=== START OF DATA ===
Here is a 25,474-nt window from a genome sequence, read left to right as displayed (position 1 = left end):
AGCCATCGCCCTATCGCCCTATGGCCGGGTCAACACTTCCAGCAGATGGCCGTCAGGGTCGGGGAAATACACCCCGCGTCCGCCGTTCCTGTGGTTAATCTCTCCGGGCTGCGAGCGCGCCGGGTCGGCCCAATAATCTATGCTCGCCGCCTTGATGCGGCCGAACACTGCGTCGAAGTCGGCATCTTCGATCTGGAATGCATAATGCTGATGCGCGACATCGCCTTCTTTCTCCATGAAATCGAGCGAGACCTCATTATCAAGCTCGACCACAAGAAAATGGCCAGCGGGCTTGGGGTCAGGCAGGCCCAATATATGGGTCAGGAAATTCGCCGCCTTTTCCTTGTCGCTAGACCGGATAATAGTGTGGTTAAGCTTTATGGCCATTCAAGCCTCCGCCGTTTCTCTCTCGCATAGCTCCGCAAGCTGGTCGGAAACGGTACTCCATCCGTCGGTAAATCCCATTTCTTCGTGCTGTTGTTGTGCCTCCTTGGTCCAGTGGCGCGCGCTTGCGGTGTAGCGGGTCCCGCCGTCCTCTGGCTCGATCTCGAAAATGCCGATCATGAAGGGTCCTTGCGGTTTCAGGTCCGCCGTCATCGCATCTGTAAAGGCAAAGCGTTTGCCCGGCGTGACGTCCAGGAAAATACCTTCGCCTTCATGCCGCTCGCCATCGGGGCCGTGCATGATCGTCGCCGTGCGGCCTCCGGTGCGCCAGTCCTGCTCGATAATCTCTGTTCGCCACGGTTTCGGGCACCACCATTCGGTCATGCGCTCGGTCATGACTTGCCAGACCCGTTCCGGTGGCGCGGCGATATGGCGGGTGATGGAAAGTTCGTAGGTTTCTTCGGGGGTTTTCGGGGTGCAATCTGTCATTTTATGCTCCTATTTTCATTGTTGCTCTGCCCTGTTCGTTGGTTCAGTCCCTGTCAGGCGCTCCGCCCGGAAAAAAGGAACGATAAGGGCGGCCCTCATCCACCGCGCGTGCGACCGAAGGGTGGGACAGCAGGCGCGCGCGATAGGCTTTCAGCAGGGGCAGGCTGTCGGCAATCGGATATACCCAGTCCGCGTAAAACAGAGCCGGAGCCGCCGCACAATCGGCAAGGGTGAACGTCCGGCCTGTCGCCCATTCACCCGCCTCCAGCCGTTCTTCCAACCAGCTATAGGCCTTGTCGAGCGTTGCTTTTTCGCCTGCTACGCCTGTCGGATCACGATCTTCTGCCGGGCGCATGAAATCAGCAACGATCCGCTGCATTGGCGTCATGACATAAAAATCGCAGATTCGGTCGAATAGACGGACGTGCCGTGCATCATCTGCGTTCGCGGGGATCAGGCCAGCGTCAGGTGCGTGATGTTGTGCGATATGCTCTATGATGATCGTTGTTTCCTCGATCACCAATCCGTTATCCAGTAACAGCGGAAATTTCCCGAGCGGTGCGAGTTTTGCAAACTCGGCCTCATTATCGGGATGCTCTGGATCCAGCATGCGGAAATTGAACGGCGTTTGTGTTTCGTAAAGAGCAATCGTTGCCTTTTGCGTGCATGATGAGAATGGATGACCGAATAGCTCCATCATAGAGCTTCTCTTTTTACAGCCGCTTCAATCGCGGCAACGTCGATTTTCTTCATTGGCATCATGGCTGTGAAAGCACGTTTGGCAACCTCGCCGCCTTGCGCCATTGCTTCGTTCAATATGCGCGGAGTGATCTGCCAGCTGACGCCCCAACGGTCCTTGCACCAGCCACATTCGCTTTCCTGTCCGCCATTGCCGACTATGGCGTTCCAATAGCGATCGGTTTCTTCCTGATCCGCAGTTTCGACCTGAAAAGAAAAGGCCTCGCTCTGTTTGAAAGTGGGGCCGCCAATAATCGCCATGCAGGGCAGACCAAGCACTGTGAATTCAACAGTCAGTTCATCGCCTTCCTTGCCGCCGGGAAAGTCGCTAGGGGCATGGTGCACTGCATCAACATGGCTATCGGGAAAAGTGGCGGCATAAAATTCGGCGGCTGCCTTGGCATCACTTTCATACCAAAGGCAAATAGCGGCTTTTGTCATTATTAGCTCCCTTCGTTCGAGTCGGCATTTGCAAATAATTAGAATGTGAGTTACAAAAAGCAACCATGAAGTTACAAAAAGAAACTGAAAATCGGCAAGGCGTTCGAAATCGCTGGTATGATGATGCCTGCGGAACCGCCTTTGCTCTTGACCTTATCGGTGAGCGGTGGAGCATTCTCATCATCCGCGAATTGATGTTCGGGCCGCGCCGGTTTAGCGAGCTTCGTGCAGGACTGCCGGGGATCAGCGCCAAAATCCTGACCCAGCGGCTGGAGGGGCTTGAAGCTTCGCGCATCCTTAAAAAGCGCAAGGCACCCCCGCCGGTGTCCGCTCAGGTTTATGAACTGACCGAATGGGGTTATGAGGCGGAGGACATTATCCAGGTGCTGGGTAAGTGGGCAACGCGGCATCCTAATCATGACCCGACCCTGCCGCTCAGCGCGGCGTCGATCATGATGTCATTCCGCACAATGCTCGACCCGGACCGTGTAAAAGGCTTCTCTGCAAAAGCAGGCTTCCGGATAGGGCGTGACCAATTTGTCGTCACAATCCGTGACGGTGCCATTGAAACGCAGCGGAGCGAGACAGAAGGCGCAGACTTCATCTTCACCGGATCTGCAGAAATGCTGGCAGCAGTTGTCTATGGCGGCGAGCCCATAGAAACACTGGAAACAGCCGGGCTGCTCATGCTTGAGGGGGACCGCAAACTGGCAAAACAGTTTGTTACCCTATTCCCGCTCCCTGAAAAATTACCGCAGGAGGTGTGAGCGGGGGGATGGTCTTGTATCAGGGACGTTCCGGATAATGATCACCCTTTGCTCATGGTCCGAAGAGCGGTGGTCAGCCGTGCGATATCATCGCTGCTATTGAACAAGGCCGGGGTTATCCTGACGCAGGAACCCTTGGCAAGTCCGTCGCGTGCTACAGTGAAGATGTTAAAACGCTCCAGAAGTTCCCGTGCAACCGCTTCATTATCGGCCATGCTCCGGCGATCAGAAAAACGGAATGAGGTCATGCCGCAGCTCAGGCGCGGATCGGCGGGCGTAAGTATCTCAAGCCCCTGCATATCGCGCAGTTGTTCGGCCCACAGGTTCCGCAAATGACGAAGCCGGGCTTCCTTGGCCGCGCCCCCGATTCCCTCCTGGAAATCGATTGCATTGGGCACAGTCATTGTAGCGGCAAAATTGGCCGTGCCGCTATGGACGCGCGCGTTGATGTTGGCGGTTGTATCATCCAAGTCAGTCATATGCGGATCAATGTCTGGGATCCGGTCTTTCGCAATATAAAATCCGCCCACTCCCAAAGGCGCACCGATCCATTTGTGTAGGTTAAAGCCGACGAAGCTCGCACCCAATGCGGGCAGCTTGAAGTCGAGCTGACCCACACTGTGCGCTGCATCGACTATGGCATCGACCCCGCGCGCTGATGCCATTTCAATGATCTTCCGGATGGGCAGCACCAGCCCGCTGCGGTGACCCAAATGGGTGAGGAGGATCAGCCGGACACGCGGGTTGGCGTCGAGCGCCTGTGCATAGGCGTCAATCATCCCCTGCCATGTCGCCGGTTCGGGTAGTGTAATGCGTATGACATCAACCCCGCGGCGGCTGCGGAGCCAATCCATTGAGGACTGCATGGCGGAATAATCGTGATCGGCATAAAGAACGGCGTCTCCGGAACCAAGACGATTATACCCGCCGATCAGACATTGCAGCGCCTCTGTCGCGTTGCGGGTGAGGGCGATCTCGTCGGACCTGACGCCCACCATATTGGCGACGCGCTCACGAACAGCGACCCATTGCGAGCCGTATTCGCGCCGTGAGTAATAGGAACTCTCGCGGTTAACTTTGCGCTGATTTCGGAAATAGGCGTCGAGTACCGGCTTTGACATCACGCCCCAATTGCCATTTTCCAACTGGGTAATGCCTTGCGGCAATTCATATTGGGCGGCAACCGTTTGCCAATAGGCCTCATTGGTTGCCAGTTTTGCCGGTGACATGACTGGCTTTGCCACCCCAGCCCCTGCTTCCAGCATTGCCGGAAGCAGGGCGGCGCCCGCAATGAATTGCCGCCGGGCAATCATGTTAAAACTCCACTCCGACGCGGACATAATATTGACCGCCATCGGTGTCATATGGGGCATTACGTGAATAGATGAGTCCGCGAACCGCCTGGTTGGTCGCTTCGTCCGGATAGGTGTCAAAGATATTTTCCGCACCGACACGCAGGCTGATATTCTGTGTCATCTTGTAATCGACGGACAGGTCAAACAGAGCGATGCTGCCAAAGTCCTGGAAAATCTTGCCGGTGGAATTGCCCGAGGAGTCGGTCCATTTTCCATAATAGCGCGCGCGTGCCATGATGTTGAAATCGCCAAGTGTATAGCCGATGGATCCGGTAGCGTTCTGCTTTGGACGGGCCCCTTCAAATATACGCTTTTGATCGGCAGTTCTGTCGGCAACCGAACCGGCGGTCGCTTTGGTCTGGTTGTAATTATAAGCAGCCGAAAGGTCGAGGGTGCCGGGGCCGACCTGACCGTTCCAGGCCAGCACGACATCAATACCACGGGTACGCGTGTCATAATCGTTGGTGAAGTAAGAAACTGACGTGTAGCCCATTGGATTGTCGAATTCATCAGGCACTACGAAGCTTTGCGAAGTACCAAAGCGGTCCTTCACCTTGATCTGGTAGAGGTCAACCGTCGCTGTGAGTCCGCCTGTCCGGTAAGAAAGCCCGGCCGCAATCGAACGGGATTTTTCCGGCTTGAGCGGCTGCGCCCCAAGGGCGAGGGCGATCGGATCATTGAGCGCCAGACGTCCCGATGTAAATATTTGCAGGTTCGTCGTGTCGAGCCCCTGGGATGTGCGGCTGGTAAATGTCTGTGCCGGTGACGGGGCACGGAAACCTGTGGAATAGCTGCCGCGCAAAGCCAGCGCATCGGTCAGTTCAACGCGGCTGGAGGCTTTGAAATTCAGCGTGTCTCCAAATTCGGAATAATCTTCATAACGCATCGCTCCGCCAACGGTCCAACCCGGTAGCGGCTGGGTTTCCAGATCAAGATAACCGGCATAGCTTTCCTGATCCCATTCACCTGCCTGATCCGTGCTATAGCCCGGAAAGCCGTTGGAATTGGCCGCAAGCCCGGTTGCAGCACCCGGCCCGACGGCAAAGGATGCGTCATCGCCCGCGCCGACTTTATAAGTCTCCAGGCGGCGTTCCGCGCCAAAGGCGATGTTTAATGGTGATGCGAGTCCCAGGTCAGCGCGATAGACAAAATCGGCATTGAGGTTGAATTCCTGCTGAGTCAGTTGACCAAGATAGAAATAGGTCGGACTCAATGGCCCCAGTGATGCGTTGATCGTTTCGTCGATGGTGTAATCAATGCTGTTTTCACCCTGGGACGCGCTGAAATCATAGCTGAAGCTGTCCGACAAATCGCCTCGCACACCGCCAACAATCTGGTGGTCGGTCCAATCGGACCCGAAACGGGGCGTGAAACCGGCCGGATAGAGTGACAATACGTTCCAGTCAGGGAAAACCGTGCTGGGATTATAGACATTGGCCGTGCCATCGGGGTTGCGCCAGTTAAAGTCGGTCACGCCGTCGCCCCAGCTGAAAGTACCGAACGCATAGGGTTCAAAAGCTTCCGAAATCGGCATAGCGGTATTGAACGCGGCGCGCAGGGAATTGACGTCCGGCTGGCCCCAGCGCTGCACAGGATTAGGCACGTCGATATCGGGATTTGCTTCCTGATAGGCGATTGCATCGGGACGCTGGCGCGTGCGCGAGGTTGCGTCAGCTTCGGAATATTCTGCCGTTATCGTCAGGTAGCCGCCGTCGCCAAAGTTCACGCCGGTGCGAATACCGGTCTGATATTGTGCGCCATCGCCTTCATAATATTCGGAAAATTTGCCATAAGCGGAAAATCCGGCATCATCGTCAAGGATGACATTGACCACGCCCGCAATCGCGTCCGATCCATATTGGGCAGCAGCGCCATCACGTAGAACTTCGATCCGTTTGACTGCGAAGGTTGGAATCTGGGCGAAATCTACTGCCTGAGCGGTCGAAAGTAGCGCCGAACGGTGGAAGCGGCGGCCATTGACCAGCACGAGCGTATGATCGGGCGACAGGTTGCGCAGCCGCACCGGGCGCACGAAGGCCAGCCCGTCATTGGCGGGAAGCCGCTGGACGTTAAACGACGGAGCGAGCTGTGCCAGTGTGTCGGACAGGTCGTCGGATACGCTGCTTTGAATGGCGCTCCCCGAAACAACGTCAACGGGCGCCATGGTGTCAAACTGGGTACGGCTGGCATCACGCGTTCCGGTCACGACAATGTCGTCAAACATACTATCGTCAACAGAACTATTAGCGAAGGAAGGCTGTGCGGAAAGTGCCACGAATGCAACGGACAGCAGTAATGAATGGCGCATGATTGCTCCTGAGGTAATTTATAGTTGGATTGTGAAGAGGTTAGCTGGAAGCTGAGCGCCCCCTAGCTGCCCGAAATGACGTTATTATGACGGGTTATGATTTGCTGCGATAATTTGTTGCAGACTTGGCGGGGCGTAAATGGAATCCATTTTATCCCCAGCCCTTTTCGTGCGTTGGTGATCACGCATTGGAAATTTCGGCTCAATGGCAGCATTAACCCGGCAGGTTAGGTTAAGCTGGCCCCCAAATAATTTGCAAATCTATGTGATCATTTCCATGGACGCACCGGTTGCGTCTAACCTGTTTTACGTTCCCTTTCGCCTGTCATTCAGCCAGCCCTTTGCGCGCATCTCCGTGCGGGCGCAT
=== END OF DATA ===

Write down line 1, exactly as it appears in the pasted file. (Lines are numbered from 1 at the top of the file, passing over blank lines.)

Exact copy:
Here is a 25,474-nt window from a genome sequence, read left to right as displayed (position 1 = left end):